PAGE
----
I’m back in Britain – for now.
My time in Palestine was remarkable – exhausting, thought-provoking, hope-inspiring, fun and tragic all in one go. My return journey is already planned, and this time I am taking with me a secret weapon against the occupation and injustice: my mother.
And if the socioeconomic protests that have broken out in Israel on such a seismic scale aren’t enough to topple Netanyahu’s government, her arrival will.
When I came back from my first ever visit to Bethlehem, aged nineteen, I spent the next couple of weeks in a kind of numb daze. I don’t remember much. I cried a lot, I know that. Eventually I would take my horror and my anger at what I had just seen and use it as fuel in my quest to do something, but at the time I didn’t think there was anything I could possibly do except cry. Over the past few days I have endured a muted version of that hopelessness. Aspects of life in Palestine keep flashing to mind, sharper than glass, causing me to recoil and think, “That is horrible! How did you ever manage to put up with that level of horrible? More importantly, how did it manage to become normal for you?” The contrast between British and Palestinian life makes my mental snapshots of deadly weapons and destroyed houses stand out even more clearly. For example:
Passengers on board a First North Western bus service.
Here you see people travelling into Manchester. I can’t say for certain, but it’s a pretty safe bet that none of them has a gun in there. Not even the moody-looking girl at the back.
Spot the difference.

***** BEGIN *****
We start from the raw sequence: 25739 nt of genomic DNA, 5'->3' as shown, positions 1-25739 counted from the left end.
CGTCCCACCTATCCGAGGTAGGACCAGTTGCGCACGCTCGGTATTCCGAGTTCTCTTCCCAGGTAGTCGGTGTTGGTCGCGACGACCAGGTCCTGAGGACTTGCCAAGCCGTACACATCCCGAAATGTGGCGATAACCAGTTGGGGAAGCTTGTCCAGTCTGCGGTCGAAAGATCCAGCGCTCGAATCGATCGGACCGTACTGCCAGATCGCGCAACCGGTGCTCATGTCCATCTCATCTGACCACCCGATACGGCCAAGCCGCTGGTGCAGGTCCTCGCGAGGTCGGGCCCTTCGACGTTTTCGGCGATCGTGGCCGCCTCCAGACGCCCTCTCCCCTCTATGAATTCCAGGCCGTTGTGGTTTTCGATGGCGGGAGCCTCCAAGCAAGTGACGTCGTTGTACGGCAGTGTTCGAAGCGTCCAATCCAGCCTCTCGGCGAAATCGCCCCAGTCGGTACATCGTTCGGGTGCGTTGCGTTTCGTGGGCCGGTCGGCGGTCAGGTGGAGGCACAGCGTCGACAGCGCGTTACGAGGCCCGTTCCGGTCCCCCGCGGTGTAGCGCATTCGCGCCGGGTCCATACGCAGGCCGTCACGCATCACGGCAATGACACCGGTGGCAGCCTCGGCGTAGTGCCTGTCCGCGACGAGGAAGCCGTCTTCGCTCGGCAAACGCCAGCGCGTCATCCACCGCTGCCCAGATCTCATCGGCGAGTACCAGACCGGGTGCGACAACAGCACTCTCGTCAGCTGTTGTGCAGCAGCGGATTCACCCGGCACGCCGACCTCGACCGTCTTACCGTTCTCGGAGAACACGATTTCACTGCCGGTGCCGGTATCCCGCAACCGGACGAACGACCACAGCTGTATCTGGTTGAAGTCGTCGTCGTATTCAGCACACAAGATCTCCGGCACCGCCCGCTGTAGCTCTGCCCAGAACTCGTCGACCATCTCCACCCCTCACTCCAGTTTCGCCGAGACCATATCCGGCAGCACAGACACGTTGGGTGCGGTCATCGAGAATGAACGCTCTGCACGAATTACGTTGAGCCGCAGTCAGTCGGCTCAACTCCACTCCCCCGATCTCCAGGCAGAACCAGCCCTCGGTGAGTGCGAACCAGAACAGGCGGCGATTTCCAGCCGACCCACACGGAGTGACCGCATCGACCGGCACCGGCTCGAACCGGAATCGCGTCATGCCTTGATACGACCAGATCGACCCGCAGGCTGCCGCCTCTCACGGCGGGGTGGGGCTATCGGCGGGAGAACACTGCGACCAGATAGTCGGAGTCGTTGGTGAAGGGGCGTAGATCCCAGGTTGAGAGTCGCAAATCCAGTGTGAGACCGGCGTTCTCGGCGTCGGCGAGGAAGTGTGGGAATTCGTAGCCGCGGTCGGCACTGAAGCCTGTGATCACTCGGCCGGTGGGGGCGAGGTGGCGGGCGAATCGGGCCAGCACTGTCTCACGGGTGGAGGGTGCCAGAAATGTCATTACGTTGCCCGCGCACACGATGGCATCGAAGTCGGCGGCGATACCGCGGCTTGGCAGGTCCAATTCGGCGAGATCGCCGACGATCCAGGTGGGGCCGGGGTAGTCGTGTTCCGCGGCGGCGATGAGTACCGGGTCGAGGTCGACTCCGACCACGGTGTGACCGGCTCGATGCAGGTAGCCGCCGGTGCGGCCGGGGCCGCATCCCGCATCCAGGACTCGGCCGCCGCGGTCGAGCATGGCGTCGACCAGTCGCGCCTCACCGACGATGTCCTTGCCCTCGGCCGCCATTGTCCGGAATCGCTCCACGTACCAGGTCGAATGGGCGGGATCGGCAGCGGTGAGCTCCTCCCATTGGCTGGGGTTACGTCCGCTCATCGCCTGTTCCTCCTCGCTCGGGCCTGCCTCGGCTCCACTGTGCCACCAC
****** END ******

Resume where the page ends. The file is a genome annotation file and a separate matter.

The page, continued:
And here is a covertly taken photo of a fellow passenger on the bus from Tiberias to Karmi’el. I wonder what goes through his mind when he gets dressed in the morning? “Right, I think I’ll wear the frayed cut-off jeans and my giant shades, and just to complete the look, I’ll accessorize with this edgy submachine gun.”
Culture shock doesn’t even begin to describe it.
A few days ago, when this post was still sitting in my ‘Drafts’ folder, I followed that sentence up with, “I’m glad to have a break from it all, though.” I am now deleting that statement, because fortunately certain elements of the great British public have decided to help me ease gently back into normal life by organising a little light recreational violence. I thank them for the thought, but I think they’ve gone a bit overboard. They can stop setting fire to things now.
you people need to smoke something and relax.
I don’t have a strategy for this. I’ve never done riot dispersal before. It wasn’t part of our nonviolence training.
Do I go out into the city centre and appeal to their better natures? “You are worse than the Magav! Go home!”
you can tell them this:
seriously, Shai is involved in more peaceful demonstrations than this. and everyone in his neighborhood owns a rocket launcher!
Don’t worry. I may have left Bethlehem for a while, but my activism doesn’t stop here, and neither does the blog. As you can see, life in Britain can afford a lot to write about…